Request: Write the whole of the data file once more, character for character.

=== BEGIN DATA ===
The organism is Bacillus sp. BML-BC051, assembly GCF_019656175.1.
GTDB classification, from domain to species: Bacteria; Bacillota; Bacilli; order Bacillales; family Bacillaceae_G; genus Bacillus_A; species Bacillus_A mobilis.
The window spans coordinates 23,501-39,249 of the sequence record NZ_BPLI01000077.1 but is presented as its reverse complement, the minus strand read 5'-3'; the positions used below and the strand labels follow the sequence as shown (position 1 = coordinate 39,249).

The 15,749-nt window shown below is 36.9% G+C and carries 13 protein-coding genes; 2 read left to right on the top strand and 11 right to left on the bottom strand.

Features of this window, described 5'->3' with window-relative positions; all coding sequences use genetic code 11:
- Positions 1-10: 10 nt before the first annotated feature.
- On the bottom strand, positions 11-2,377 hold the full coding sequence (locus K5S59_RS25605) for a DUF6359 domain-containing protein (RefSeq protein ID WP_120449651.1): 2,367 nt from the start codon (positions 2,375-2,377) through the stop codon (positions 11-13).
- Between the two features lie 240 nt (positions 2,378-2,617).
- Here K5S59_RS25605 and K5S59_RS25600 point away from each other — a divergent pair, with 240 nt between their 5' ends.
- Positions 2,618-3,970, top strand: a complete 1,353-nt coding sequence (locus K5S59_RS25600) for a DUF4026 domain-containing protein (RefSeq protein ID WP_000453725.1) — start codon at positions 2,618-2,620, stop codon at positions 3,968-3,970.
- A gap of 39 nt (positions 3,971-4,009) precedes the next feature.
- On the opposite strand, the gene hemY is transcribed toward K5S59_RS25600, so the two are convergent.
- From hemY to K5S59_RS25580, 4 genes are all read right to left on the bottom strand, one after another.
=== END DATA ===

The organism is Bacillus sp. BML-BC051, assembly GCF_019656175.1.
GTDB classification, from domain to species: Bacteria; Bacillota; Bacilli; order Bacillales; family Bacillaceae_G; genus Bacillus_A; species Bacillus_A mobilis.
The window spans coordinates 23,501-39,249 of the sequence record NZ_BPLI01000077.1 but is presented as its reverse complement, the minus strand read 5'-3'; the positions used below and the strand labels follow the sequence as shown (position 1 = coordinate 39,249).

The 15,749-nt window shown below is 36.9% G+C and carries 13 protein-coding genes; 2 read left to right on the top strand and 11 right to left on the bottom strand.

Features of this window, described 5'->3' with window-relative positions; all coding sequences use genetic code 11:
- Positions 1-10: 10 nt before the first annotated feature.
- On the bottom strand, positions 11-2,377 hold the full coding sequence (locus K5S59_RS25605) for a DUF6359 domain-containing protein (RefSeq protein ID WP_120449651.1): 2,367 nt from the start codon (positions 2,375-2,377) through the stop codon (positions 11-13).
- Between the two features lie 240 nt (positions 2,378-2,617).
- Here K5S59_RS25605 and K5S59_RS25600 point away from each other — a divergent pair, with 240 nt between their 5' ends.
- Positions 2,618-3,970, top strand: a complete 1,353-nt coding sequence (locus K5S59_RS25600) for a DUF4026 domain-containing protein (RefSeq protein ID WP_000453725.1) — start codon at positions 2,618-2,620, stop codon at positions 3,968-3,970.
- A gap of 39 nt (positions 3,971-4,009) precedes the next feature.
- On the opposite strand, the gene hemY is transcribed toward K5S59_RS25600, so the two are convergent.
- From hemY to K5S59_RS25580, 4 genes are all read right to left on the bottom strand, one after another.